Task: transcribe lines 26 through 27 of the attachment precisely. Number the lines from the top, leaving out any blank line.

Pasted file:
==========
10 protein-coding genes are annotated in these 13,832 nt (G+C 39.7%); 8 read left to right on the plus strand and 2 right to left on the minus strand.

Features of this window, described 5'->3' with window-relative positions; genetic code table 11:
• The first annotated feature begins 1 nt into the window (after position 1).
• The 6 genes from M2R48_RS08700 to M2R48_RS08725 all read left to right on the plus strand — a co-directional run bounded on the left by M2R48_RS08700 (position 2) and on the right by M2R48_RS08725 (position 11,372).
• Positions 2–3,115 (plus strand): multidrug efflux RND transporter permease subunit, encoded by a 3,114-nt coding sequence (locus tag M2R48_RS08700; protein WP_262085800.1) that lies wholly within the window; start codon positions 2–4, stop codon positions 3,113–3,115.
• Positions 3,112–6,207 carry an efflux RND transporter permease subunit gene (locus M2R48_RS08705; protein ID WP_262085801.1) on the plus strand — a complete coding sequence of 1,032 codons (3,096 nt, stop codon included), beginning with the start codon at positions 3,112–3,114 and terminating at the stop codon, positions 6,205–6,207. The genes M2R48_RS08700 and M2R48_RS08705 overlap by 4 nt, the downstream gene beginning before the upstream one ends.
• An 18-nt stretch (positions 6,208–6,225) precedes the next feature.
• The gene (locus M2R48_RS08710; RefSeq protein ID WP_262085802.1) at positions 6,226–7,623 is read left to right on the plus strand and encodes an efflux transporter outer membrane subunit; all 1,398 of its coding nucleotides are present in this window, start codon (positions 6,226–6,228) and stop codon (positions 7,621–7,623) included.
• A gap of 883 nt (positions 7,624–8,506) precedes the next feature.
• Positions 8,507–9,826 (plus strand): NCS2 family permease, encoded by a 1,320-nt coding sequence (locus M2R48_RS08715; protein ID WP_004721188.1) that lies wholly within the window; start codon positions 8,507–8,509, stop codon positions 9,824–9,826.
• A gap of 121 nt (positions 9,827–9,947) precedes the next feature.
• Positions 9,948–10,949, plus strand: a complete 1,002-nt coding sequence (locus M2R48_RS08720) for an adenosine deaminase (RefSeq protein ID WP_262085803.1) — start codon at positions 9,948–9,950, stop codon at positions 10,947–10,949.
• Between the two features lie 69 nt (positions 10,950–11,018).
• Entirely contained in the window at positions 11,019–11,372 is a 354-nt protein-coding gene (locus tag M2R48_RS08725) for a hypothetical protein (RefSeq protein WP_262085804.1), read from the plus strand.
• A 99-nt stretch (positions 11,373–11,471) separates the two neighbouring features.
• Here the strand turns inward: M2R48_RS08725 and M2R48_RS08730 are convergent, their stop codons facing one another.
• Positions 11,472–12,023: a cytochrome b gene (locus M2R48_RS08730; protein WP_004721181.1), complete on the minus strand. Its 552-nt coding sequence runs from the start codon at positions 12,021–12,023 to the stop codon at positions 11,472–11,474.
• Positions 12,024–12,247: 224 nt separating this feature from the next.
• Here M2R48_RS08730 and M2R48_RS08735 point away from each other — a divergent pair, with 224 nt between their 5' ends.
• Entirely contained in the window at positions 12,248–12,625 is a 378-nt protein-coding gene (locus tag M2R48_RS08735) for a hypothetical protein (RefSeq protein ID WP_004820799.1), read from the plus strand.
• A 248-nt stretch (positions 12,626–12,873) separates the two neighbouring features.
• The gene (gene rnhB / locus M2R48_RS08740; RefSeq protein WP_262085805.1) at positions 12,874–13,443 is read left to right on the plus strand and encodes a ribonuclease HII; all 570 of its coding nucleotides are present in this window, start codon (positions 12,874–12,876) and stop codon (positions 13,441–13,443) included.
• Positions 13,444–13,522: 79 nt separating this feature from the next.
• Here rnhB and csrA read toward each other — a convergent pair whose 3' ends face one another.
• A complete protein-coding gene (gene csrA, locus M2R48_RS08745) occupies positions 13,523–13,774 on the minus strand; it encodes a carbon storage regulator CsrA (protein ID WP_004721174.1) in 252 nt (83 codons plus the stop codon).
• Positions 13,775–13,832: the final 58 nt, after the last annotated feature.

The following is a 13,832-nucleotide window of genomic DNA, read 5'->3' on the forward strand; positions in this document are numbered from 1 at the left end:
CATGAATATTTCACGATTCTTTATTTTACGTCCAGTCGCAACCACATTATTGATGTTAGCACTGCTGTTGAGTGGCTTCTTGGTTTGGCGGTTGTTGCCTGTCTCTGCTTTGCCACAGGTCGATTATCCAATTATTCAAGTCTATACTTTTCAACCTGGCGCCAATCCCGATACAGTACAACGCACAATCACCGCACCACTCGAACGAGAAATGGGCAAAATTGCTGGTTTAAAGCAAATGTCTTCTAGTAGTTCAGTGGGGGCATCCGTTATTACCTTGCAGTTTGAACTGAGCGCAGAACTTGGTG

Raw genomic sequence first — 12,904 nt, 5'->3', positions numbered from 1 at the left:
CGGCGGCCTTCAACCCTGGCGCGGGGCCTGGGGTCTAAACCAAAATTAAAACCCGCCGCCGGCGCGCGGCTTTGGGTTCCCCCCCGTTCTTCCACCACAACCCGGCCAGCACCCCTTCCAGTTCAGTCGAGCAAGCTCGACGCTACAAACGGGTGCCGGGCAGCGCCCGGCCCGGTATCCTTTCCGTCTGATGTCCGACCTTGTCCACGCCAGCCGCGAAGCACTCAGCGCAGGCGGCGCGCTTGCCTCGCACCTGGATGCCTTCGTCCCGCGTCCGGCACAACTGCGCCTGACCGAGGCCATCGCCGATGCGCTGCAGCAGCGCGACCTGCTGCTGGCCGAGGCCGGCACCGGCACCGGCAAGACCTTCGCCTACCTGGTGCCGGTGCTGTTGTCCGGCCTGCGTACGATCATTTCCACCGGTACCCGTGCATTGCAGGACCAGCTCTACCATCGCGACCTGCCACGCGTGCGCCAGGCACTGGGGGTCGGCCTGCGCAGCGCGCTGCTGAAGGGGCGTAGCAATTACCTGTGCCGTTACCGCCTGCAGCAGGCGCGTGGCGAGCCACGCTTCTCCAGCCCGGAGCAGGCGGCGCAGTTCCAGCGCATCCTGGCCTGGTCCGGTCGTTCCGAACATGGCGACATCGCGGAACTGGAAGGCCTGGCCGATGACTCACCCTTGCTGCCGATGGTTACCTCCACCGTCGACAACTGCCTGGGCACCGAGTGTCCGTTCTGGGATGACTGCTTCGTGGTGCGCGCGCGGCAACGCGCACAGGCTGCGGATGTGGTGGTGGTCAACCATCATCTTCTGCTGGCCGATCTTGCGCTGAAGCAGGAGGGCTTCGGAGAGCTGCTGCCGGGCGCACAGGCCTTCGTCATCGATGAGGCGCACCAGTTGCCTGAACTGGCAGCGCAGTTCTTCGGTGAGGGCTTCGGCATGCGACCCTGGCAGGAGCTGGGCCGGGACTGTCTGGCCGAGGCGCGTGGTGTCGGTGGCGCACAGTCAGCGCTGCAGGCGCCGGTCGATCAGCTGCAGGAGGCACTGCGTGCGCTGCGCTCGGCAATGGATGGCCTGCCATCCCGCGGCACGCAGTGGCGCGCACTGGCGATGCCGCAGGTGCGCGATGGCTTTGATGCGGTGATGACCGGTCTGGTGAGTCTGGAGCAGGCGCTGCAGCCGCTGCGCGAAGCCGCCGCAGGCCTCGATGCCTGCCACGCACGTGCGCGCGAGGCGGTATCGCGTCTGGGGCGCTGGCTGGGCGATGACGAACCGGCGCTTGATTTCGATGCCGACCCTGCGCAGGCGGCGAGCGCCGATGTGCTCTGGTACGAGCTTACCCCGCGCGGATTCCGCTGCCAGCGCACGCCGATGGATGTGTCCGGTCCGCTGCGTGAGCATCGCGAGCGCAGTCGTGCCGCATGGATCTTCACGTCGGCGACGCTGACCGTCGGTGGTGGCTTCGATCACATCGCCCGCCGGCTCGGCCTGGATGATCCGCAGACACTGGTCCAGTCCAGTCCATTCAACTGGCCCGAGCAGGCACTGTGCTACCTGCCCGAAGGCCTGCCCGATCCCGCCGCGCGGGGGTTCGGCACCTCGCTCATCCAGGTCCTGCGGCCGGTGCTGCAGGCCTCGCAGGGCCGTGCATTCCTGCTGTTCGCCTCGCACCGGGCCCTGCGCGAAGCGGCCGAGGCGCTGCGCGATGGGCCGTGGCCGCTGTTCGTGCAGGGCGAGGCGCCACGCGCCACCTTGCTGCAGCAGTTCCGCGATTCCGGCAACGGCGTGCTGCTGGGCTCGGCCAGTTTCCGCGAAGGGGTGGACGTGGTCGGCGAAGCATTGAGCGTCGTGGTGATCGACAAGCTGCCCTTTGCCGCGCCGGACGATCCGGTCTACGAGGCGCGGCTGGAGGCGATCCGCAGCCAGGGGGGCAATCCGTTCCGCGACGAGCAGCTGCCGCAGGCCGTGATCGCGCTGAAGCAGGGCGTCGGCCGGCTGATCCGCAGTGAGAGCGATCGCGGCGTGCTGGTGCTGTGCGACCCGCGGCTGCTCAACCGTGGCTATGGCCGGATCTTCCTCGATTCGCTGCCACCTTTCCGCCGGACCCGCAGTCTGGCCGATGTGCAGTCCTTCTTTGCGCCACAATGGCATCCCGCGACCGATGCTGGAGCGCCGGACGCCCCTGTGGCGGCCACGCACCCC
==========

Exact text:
• Positions 13,775–13,832: the final 58 nt, after the last annotated feature.

The following is a 13,832-nucleotide window of genomic DNA, read 5'->3' on the forward strand; positions in this document are numbered from 1 at the left end: